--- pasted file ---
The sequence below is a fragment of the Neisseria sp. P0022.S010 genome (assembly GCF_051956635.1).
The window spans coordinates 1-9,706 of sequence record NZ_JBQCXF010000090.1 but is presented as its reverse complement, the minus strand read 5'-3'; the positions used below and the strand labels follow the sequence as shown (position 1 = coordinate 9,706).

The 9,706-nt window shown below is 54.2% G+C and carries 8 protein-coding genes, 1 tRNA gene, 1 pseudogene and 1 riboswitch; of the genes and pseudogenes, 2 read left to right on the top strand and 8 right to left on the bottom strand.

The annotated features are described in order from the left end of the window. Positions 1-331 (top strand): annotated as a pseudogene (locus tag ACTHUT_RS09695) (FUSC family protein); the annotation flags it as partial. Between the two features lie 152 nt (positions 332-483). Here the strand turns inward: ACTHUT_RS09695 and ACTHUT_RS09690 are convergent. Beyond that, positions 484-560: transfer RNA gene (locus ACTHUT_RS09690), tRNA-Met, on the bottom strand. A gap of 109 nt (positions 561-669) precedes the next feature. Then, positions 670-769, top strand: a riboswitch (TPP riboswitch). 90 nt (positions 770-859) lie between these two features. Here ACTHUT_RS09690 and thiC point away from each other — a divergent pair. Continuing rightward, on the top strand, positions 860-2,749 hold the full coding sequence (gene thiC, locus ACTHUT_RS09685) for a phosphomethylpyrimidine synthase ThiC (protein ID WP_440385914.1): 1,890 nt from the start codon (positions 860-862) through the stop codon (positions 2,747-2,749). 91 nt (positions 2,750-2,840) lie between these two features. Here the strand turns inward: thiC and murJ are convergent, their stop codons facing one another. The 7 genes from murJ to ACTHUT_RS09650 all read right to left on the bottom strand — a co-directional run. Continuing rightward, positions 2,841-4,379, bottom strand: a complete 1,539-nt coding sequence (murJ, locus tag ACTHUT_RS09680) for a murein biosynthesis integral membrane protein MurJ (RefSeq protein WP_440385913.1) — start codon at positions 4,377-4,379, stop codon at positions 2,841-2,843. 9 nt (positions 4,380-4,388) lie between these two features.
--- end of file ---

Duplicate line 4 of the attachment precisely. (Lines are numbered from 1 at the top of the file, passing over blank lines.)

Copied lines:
The annotated features are described in order from the left end of the window. Positions 1-331 (top strand): annotated as a pseudogene (locus tag ACTHUT_RS09695) (FUSC family protein); the annotation flags it as partial. Between the two features lie 152 nt (positions 332-483). Here the strand turns inward: ACTHUT_RS09695 and ACTHUT_RS09690 are convergent. Beyond that, positions 484-560: transfer RNA gene (locus ACTHUT_RS09690), tRNA-Met, on the bottom strand. A gap of 109 nt (positions 561-669) precedes the next feature. Then, positions 670-769, top strand: a riboswitch (TPP riboswitch). 90 nt (positions 770-859) lie between these two features. Here ACTHUT_RS09690 and thiC point away from each other — a divergent pair. Continuing rightward, on the top strand, positions 860-2,749 hold the full coding sequence (gene thiC, locus ACTHUT_RS09685) for a phosphomethylpyrimidine synthase ThiC (protein ID WP_440385914.1): 1,890 nt from the start codon (positions 860-862) through the stop codon (positions 2,747-2,749). 91 nt (positions 2,750-2,840) lie between these two features. Here the strand turns inward: thiC and murJ are convergent, their stop codons facing one another. The 7 genes from murJ to ACTHUT_RS09650 all read right to left on the bottom strand — a co-directional run. Continuing rightward, positions 2,841-4,379, bottom strand: a complete 1,539-nt coding sequence (murJ, locus tag ACTHUT_RS09680) for a murein biosynthesis integral membrane protein MurJ (RefSeq protein WP_440385913.1) — start codon at positions 4,377-4,379, stop codon at positions 2,841-2,843. 9 nt (positions 4,380-4,388) lie between these two features.